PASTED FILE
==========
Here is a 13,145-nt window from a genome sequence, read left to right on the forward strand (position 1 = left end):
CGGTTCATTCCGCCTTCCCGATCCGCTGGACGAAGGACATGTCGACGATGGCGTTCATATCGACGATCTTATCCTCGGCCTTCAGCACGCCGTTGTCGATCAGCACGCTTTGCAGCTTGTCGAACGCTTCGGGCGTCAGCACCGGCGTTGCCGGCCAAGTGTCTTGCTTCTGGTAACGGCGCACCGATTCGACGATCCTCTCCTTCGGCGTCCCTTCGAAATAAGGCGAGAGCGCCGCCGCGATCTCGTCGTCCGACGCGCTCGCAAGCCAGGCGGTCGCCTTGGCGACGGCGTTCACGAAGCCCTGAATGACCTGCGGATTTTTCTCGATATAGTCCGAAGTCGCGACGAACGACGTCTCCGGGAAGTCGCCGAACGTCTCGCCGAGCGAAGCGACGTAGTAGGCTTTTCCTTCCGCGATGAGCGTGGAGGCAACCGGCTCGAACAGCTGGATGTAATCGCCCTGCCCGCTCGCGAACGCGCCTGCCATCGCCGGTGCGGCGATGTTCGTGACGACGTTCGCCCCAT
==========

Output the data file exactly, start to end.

Here is a 13,145-nt window from a genome sequence, read left to right on the forward strand (position 1 = left end):
CGGTTCATTCCGCCTTCCCGATCCGCTGGACGAAGGACATGTCGACGATGGCGTTCATATCGACGATCTTATCCTCGGCCTTCAGCACGCCGTTGTCGATCAGCACGCTTTGCAGCTTGTCGAACGCTTCGGGCGTCAGCACCGGCGTTGCCGGCCAAGTGTCTTGCTTCTGGTAACGGCGCACCGATTCGACGATCCTCTCCTTCGGCGTCCCTTCGAAATAAGGCGAGAGCGCCGCCGCGATCTCGTCGTCCGACGCGCTCGCAAGCCAGGCGGTCGCCTTGGCGACGGCGTTCACGAAGCCCTGAATGACCTGCGGATTTTTCTCGATATAGTCCGAAGTCGCGACGAACGACGTCTCCGGGAAGTCGCCGAACGTCTCGCCGAGCGAAGCGACGTAGTAGGCTTTTCCTTCCGCGATGAGCGTGGAGGCAACCGGCTCGAACAGCTGGATGTAATCGCCCTGCCCGCTCGCGAACGCGCCTGCCATCGCCGGTGCGGCGATGTTCGTGACGACGTTCGCCCCAT